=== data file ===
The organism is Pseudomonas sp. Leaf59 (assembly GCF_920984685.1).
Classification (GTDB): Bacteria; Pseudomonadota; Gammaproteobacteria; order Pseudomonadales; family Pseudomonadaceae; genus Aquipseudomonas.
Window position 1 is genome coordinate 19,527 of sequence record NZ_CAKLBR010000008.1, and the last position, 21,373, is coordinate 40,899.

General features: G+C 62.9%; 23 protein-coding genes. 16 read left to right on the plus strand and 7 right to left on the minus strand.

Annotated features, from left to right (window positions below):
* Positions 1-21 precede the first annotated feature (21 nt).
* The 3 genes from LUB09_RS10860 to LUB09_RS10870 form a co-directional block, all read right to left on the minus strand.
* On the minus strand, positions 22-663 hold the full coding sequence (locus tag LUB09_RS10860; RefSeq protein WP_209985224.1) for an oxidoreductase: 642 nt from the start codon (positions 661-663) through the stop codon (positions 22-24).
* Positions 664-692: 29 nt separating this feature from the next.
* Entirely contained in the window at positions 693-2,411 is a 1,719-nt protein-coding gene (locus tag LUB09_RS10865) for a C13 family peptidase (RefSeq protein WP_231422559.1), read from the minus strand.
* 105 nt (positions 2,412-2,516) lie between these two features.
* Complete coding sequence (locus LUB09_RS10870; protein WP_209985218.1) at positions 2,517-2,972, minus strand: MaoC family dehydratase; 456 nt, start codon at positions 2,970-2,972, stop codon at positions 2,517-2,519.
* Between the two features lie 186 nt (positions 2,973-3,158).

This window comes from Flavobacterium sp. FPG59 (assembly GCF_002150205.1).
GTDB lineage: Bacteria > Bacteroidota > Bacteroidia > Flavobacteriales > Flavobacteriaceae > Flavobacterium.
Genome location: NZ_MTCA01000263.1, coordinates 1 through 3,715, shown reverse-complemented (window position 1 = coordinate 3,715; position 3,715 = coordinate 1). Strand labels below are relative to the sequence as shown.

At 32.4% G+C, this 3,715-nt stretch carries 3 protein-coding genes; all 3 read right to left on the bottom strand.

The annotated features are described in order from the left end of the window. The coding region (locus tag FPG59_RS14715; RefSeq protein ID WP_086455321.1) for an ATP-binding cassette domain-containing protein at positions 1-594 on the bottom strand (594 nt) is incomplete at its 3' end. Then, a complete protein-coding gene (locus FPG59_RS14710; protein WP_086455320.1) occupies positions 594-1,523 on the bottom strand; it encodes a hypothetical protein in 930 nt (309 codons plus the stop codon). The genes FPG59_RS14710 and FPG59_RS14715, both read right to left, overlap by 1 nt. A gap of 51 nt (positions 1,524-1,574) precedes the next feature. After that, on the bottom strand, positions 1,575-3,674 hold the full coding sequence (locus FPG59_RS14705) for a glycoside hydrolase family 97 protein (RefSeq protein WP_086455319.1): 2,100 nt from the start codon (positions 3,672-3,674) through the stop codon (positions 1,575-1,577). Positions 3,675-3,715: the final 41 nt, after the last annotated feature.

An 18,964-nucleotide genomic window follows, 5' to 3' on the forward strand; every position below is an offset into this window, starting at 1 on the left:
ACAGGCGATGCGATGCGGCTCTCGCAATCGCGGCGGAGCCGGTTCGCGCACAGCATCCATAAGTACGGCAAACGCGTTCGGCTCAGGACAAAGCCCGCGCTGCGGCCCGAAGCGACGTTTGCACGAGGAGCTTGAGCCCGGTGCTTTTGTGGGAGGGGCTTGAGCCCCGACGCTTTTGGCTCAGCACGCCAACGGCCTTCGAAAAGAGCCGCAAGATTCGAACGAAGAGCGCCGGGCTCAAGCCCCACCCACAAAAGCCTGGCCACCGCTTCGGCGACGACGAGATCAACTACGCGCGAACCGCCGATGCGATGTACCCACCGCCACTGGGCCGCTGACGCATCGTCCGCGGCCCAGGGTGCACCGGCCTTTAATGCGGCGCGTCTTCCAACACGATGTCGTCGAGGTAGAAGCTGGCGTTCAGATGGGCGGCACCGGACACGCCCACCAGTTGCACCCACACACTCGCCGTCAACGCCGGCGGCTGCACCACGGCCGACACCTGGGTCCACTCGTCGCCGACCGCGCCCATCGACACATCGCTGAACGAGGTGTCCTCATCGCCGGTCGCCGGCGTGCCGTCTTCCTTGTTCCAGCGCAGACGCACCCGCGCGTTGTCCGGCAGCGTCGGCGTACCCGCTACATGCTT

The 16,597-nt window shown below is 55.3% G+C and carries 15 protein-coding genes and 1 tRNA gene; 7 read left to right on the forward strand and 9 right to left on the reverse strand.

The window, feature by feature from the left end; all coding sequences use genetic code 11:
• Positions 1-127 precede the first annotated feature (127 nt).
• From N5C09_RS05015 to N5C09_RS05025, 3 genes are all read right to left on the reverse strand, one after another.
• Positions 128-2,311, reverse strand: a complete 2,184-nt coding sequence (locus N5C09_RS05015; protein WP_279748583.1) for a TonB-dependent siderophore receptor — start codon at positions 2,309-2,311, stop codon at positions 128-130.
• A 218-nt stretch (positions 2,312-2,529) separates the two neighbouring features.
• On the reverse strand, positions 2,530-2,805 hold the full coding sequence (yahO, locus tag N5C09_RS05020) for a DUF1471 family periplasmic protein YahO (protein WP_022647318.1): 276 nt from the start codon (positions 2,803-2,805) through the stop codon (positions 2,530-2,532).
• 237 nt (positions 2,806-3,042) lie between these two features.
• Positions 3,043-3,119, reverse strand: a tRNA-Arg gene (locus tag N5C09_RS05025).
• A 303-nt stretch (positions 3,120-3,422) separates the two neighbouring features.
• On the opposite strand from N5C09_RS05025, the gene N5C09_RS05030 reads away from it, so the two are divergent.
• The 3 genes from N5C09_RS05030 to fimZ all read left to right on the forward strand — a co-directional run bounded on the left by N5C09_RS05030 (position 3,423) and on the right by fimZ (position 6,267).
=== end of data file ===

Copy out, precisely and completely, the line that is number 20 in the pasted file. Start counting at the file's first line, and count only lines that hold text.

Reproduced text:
ACAGGCGATGCGATGCGGCTCTCGCAATCGCGGCGGAGCCGGTTCGCGCACAGCATCCATAAGTACGGCAAACGCGTTCGGCTCAGGACAAAGCCCGCGCTGCGGCCCGAAGCGACGTTTGCACGAGGAGCTTGAGCCCGGTGCTTTTGTGGGAGGGGCTTGAGCCCCGACGCTTTTGGCTCAGCACGCCAACGGCCTTCGAAAAGAGCCGCAAGATTCGAACGAAGAGCGCCGGGCTCAAGCCCCACCCACAAAAGCCTGGCCACCGCTTCGGCGACGACGAGATCAACTACGCGCGAACCGCCGATGCGATGTACCCACCGCCACTGGGCCGCTGACGCATCGTCCGCGGCCCAGGGTGCACCGGCCTTTAATGCGGCGCGTCTTCCAACACGATGTCGTCGAGGTAGAAGCTGGCGTTCAGATGGGCGGCACCGGACACGCCCACCAGTTGCACCCACACACTCGCCGTCAACGCCGGCGGCTGCACCACGGCCGACACCTGGGTCCACTCGTCGCCGACCGCGCCCATCGACACATCGCTGAACGAGGTGTCCTCATCGCCGGTCGCCGGCGTGCCGTCTTCCTTGTTCCAGCGCAGACGCACCCGCGCGTTGTCCGGCAGCGTCGGCGTACCCGCTACATGCTT